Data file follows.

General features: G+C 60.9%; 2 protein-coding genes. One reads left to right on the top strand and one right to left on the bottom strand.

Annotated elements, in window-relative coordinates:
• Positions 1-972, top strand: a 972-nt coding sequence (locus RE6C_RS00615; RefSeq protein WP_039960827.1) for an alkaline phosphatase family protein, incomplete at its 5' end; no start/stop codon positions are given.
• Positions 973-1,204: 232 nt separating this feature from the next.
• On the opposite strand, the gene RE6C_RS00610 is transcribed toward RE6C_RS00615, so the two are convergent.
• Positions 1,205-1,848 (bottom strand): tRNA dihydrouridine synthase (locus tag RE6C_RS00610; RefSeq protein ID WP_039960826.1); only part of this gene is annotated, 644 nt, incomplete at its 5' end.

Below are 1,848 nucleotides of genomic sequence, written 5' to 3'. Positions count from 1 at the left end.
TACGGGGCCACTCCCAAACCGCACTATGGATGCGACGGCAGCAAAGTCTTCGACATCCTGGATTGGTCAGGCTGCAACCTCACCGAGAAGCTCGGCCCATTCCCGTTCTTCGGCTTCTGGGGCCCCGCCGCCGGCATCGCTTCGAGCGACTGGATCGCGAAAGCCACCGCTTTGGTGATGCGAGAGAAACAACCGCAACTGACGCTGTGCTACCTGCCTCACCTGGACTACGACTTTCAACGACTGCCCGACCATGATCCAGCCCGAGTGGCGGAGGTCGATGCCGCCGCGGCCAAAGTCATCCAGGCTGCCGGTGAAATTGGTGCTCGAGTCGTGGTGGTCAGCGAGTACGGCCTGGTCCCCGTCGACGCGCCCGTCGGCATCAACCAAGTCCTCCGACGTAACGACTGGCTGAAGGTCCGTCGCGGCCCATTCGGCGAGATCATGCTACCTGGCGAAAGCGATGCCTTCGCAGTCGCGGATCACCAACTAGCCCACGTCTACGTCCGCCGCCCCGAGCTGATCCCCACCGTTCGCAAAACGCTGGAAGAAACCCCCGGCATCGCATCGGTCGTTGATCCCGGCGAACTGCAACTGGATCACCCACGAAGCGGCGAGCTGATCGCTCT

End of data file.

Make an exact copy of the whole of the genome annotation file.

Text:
General features: G+C 60.9%; 2 protein-coding genes. One reads left to right on the top strand and one right to left on the bottom strand.

Annotated elements, in window-relative coordinates:
• Positions 1-972, top strand: a 972-nt coding sequence (locus RE6C_RS00615; RefSeq protein WP_039960827.1) for an alkaline phosphatase family protein, incomplete at its 5' end; no start/stop codon positions are given.
• Positions 973-1,204: 232 nt separating this feature from the next.
• On the opposite strand, the gene RE6C_RS00610 is transcribed toward RE6C_RS00615, so the two are convergent.
• Positions 1,205-1,848 (bottom strand): tRNA dihydrouridine synthase (locus tag RE6C_RS00610; RefSeq protein ID WP_039960826.1); only part of this gene is annotated, 644 nt, incomplete at its 5' end.

Below are 1,848 nucleotides of genomic sequence, written 5' to 3'. Positions count from 1 at the left end.
TACGGGGCCACTCCCAAACCGCACTATGGATGCGACGGCAGCAAAGTCTTCGACATCCTGGATTGGTCAGGCTGCAACCTCACCGAGAAGCTCGGCCCATTCCCGTTCTTCGGCTTCTGGGGCCCCGCCGCCGGCATCGCTTCGAGCGACTGGATCGCGAAAGCCACCGCTTTGGTGATGCGAGAGAAACAACCGCAACTGACGCTGTGCTACCTGCCTCACCTGGACTACGACTTTCAACGACTGCCCGACCATGATCCAGCCCGAGTGGCGGAGGTCGATGCCGCCGCGGCCAAAGTCATCCAGGCTGCCGGTGAAATTGGTGCTCGAGTCGTGGTGGTCAGCGAGTACGGCCTGGTCCCCGTCGACGCGCCCGTCGGCATCAACCAAGTCCTCCGACGTAACGACTGGCTGAAGGTCCGTCGCGGCCCATTCGGCGAGATCATGCTACCTGGCGAAAGCGATGCCTTCGCAGTCGCGGATCACCAACTAGCCCACGTCTACGTCCGCCGCCCCGAGCTGATCCCCACCGTTCGCAAAACGCTGGAAGAAACCCCCGGCATCGCATCGGTCGTTGATCCCGGCGAACTGCAACTGGATCACCCACGAAGCGGCGAGCTGATCGCTCT